Skip to content

COP 21 Carbon Cutting Absurdity, Part 1 of 3

November 18, 2016

The COP 21 agreement is absurd, and is likely to become a tragedy for mankind if actually implemented.

The COP 21 agreement is based on the premiss that CO2 emissions must be cut 50% worldwide by 2050 or there will be a climate catastrophe. This, in turn, is based on the assumption that atmospheric CO2 must be kept below 450 ppm. Atmospheric CO2 is currently 400 ppm.

Computer models predict that temperatures could rise as much as 8 degrees F if these last 50 ppm are allowed to happen.

The assumption has also been that developed countries, including the United States, must cut their CO2 emissions by 80%, so that undeveloped countries, including China and India, can continue to increase their CO2 emissions, although at a slower rate.

But, are these basic assumptions valid?

Table 1

Country CO 2 emissions (MMT) Per capita emissions (Tons) % of Total World
World 35,270
China 10,300 7.4 29.2%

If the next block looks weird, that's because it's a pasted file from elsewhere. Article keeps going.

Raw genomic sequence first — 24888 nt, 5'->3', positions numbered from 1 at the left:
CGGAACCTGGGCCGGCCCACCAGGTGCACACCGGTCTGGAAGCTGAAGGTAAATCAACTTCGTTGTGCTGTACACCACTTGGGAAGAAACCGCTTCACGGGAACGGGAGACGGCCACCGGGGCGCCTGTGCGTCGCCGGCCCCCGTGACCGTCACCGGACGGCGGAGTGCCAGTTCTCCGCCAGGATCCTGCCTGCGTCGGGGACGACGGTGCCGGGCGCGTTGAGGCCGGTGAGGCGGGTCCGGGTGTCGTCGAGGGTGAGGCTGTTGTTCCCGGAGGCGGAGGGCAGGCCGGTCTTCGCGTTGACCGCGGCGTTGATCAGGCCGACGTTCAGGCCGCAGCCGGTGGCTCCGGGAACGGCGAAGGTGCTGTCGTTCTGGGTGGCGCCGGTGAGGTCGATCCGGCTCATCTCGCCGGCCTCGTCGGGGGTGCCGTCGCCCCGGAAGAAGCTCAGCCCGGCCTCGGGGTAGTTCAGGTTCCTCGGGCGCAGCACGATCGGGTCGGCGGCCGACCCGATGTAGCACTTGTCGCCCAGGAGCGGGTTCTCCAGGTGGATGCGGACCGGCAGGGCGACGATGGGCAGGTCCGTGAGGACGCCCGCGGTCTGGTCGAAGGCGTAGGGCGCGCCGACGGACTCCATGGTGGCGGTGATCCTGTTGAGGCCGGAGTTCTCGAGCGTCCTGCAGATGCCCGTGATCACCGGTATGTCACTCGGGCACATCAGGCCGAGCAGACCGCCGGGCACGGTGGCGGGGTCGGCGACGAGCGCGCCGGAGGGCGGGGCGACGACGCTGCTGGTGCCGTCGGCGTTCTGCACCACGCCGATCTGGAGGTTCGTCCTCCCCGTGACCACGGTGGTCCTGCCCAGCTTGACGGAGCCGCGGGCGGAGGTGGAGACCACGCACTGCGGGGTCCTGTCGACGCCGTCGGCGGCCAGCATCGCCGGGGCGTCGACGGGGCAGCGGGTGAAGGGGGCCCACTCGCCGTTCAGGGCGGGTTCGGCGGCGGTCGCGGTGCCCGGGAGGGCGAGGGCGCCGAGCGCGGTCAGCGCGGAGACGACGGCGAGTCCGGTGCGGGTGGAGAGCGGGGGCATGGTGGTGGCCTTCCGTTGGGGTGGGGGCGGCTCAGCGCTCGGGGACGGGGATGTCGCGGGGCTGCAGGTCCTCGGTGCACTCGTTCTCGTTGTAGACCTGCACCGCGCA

United States 5,300 16.6 15.0%
EU28 3,400 6.8 9.6%
India 2,500 1.9 7.1%
Russia 1,800 12.6 5.1%
Japan 1,400 10.7 4.0%
  • Estimates for 2014

Table 1 from Nothing to Fear

These 6 countries account for 70% of CO2 emissions worldwide.

Realistically, only two sources of CO2 emissions are relevant to any attempt to cut CO2 emissions.

They are:

  • Gasoline
  • Generation of electricity

Industrial causes are too diverse for effective action. They include cement production, natural gas for heat treating and heating, etc.

Table 2

U.S. CO2 Emissions 2004

Source MMT % Total
Electric Generation 2298.6 39%
Gasoline 1162.6 20%
Industrial 1069.3 18%
Transportation (Excluding Gasoline) 771.1 13%
Residential 374.7 6%
Commercial 228.8 4%
United States Total 5905.1 100%
  • Total excludes approximately 70 MMT of CO2 emissions from miscellaneous sources.
  • Source: Emission of Greenhouse Gasses in the United States 2005 by DOE Energy Information Administration.
  • MMT = Million Metric Tons

Table 2 from Nothing to Fear

While Table 2 is for the United States, both Europe and Russia have similar distributions of CO2 emissions, while China and India, the two largest developing countries, have more emissions from the generation of electricity than from gasoline usage.

Is the COP 21 agreement realistic, or a farce?